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Useful filters. Blur, Noise, Dust & Scratches

I got acquainted with Photoshop when I was about 15 years old. I didn't do any real work at that time, of course. I mostly played with images. And you know which Photoshop menu was my favorite? Filters. Applying them to images was a fascinating process. Nowadays I don't use them so much, especially the ones that come from the Filter gallery, but there are three filter groups that are absolutely necessary for product image retouching. These groups are: Blur, Noise and Sharpen. We'll only get to sharpening images at the end of the course, so for now, let's talk about filters used for imperfections removal only.

I used the Surface Blur filter and the Noise filter to fix the shabby sole quickly

An important notice! As the video doesn't seem to display noise properly, you might wonder where the effect is when I add some noise to the image. It's there, it's just that you can't see it because of the video scaling and compression. You have to experiment on your own to see it properly, and don't forget to scale the image to 100%.

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Blur

Some filters are nice but can be applied when retouching smooth surfaces only. Those are the filters from the Blur group, with the Gaussian Blur being the most popular of them all. It is not assigned to any shortcut by default, but if you use it often, it’s worth doing on your own. This filter is quite simple and has only one input value, which is the Radius. The bigger the value, the stronger the blur effect.

The Surface blur is another useful filter. Unlike its Gaussian neighbor, it has two settings: the Radius and the Threshold. The bigger the Threshold value, the more of the image will be affected by the blur effect. If Threshold is set to low, Surface blur will only blur flat surfaces leaving groups of pixels devoid of empty areas, intact. For now, this is all you need to know about blurring. We will be using these filters to help us retouch problematic images, just later.

Noise

Blurring something and leaving it like that is not a good idea. The effect can be easily noticed and it makes the images look unnatural. This is especially true about blurring the human skin. The easiest way to reduce the visibility of the blur effect is to apply some noise over the same image or a particular area. There’s the Add Noise filter and that’s exactly what it does. It adds a specified amount of noise to the image. So, if you are forced to use cheap tricks such as blurring to speed up your retouching (which happens quite often when you retouch catalogues and it’s supposed to be like that), don’t forget to add some noise afterwards.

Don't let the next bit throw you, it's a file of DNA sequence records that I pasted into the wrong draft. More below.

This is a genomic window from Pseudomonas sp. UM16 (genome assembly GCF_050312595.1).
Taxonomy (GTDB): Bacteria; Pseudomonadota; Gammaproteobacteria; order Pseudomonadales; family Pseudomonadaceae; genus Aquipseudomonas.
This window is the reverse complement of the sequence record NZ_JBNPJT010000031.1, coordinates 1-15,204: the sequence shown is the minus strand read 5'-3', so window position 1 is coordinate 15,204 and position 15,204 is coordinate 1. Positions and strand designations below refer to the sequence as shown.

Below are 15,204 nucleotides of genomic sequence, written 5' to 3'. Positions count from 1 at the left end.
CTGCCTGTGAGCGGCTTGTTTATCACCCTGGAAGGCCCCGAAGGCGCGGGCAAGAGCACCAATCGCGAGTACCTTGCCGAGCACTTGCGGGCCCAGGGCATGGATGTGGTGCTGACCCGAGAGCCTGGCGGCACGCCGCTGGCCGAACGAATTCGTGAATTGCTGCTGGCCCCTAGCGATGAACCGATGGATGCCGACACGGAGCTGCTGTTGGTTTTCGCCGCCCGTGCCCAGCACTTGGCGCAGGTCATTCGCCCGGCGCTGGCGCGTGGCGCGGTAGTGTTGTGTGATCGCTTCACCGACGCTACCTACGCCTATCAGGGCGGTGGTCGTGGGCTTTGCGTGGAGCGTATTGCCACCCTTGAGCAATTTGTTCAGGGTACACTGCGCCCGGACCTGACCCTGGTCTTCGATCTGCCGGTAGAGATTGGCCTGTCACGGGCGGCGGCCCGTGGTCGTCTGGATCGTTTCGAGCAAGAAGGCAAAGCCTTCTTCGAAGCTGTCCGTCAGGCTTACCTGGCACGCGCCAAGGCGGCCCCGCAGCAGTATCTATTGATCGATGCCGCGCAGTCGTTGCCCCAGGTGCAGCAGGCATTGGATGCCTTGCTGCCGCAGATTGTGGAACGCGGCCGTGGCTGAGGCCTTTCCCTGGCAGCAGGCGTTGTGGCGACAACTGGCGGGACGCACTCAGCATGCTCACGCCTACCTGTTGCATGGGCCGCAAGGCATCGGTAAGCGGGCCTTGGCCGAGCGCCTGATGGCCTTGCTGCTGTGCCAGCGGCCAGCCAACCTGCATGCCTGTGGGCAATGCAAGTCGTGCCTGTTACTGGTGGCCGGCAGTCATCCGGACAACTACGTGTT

Dust & Scratches

There’s another filter that is very useful for catalogue retouching. It sits there in the Noise section and it’s called Dust & Scratches. It’s purpose is to remove dust and scratches from images. A long time ago, when most images retouchers worked with were scanned photographs, it was a huge issue. Imagine that you have an image covered with dust. Removing it with a healing brush would be so tedious and time consuming! But there’s a faster way. Dust & Scratches filter doesn’t have any shortcut keys by default and you should definitely change that. So, it has two sliders that you can adjust: the Radius and the Threshold. The Radius is responsible for the amount of distortion, and the Threshold determines how much of the image will be distorted. If it’s set to zero, the filter will affect pretty much everything in the image. So the more the Threshold value, the less of the image will be affected. Just play around with these values and you’ll quickly be able to set up the filter correctly to remove dust or whatever you want to remove from the whole image at once. Bad news is that while doing so, the filter will most probably ruin the image. All the fine details will probably be gone with the dust. But don’t worry. There's a way you can use it efficiently without having to face the grave consequences.